Proficiency in English is often a prerequisite for most jobs in the U.S. and provides mobility for individuals to pursue higher education opportunities, which in turn leads to increased earning power. To learn more about this program, visit the EUA webpage or read the most recent Archways to Opportunity Progress Report.

Seattle Office of Immigrant and Refugee Affairs: Ready to Work

Ready to Work (RTW) is a workforce development program in Seattle, WA designed for immigrants and refugees who face barriers to gaining employment.

The program combines English as a Second Language (ESL) classes with computer literacy instruction and case management to help immigrants gain job readiness skills and take steps toward economic self-sufficiency.

RTW was created as a prototype model of English language acquisition offered in a community-based setting, and focused on career development, and employment. Classes meet four days a week, three hours a day, for a total of 12 hours per week.

Instruction is provided by two Seattle Colleges and Literacy Source (a community-based adult education provider). Unlike many other programs, RTW tracks participants’ progress over a longer time frame than conventional funding streams typically allow.

For more details, see National Skills Coalition’s Amanda Bergson-Shilcock’s blog post from June 2016: Ready to work: Seattle creates new on-ramp for immigrant English learners.

Washington State: I-BEST

Washington’s Integrated Basic Education and Skills Training Program (I-BEST) quickly teaches students literacy, work, and college-readiness skills so they can move through school and into living wage jobs faster.

Pioneered by Washington’s community and technical colleges, I-BEST uses a team-teaching approach.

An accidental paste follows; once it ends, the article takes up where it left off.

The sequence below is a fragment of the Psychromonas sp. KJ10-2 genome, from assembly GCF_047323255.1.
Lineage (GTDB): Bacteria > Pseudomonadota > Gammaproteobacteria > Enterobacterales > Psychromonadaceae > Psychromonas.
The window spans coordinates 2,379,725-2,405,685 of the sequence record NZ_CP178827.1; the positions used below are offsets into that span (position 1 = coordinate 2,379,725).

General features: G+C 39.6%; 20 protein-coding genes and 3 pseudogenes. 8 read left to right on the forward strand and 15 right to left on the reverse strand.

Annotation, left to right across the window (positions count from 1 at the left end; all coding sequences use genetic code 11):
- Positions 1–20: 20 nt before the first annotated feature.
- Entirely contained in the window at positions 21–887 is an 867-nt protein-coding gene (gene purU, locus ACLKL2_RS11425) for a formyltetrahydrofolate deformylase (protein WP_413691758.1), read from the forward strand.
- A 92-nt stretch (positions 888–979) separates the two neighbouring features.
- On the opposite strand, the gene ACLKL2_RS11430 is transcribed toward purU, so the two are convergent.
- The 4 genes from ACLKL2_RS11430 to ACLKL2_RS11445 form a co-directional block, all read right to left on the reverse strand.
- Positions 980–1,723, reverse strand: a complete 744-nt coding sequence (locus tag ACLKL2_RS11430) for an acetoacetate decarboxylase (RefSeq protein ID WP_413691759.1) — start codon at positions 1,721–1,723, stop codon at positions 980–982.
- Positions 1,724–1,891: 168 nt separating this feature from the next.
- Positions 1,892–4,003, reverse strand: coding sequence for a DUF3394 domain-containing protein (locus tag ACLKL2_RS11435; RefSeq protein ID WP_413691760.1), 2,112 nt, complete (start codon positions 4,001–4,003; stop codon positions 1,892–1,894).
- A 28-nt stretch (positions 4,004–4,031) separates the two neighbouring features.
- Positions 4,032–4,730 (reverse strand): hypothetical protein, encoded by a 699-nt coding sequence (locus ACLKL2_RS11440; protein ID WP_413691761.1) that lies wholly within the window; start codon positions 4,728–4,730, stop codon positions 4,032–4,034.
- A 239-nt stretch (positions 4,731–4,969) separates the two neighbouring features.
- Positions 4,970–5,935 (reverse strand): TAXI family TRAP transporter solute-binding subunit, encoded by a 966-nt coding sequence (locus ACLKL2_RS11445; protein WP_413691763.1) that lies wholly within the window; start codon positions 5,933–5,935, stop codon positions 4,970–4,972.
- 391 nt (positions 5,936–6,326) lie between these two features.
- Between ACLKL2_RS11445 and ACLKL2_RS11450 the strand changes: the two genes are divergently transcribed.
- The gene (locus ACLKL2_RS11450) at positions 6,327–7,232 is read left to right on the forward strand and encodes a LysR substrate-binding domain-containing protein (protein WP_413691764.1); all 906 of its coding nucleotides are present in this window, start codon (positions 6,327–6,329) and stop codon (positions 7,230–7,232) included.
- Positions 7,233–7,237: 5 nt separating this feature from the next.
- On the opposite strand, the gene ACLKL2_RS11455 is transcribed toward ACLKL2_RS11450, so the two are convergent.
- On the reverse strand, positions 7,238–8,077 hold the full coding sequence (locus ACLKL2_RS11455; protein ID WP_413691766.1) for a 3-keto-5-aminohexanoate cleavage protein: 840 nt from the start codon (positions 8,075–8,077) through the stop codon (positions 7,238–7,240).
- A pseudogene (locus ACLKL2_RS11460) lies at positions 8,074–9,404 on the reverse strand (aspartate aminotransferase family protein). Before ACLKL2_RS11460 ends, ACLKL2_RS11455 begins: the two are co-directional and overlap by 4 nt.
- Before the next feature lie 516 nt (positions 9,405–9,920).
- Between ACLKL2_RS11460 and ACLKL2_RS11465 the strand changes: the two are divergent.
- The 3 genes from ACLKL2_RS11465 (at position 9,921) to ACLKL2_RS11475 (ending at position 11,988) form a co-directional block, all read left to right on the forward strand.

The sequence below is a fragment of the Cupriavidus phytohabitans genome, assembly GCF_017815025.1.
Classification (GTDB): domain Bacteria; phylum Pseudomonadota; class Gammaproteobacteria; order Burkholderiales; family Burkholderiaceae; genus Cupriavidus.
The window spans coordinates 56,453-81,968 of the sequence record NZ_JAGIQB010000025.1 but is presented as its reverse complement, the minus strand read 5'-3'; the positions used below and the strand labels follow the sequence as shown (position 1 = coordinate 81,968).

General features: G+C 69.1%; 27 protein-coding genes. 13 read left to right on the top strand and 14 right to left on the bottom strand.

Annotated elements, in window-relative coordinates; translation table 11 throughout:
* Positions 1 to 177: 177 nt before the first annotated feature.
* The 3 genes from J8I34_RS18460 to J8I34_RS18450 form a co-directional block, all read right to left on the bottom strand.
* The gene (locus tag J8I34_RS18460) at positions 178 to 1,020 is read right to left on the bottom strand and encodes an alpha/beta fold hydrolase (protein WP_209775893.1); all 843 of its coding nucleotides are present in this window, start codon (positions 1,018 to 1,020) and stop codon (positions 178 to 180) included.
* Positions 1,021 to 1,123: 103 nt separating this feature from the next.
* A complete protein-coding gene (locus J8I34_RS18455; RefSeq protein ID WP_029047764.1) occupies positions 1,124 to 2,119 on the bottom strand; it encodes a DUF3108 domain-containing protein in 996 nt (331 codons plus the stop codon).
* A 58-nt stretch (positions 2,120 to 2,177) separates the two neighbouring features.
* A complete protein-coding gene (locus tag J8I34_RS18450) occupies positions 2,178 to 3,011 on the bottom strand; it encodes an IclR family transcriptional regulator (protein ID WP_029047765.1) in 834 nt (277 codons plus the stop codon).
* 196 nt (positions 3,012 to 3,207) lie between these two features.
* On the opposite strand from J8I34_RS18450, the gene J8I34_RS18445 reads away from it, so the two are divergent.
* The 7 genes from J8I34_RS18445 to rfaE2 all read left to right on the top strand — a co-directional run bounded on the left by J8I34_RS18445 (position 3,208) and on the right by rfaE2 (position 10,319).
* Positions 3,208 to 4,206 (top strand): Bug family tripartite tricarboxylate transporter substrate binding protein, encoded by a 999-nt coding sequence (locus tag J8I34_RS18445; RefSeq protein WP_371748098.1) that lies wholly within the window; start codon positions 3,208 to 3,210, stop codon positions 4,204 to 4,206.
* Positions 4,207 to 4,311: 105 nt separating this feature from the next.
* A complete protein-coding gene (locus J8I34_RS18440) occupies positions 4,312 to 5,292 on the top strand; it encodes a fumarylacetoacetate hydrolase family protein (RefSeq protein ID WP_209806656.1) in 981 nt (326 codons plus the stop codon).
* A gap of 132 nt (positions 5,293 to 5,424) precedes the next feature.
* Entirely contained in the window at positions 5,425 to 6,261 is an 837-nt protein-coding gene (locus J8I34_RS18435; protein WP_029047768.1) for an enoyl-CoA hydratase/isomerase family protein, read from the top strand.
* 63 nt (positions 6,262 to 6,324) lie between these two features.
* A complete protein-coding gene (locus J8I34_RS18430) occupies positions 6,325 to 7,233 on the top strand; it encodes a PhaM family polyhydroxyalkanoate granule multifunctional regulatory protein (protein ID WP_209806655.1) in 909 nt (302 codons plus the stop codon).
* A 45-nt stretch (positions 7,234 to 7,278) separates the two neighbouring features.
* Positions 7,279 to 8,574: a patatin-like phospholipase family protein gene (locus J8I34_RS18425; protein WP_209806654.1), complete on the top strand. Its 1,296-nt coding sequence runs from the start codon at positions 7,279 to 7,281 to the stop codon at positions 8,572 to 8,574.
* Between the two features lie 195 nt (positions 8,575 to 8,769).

Students work with two teachers in the classroom: one teacher provides job-training and the other teaches basic skills in reading, math or English language.

Students get the help they need while studying in the career field of their choice. The I-BEST program offers several career pathways including Hospitality, Manufacturing and Nursing.

I-BEST challenges the traditional notion that students must move through a pre-determined sequence of basic education or pre-college (remedial) courses before they can start working on certificates or degrees.

The combined teaching method allows students to work on college-level studies right away, clearing multiple levels with one leap.

Check out this video, which features three students sharing their experience with the I-BEST model:

OneAmerica’s English Innovations

English Innovations (EI) is a blended social learning model that integrates English language learning and combines a collaborative, supportive classroom environment with online tools that enable self-paced, independent learning.

Offered as an alternative approach to conventional systems of language instruction which often do not provide the flexibility and resources that adult immigrants need, the EI program includes: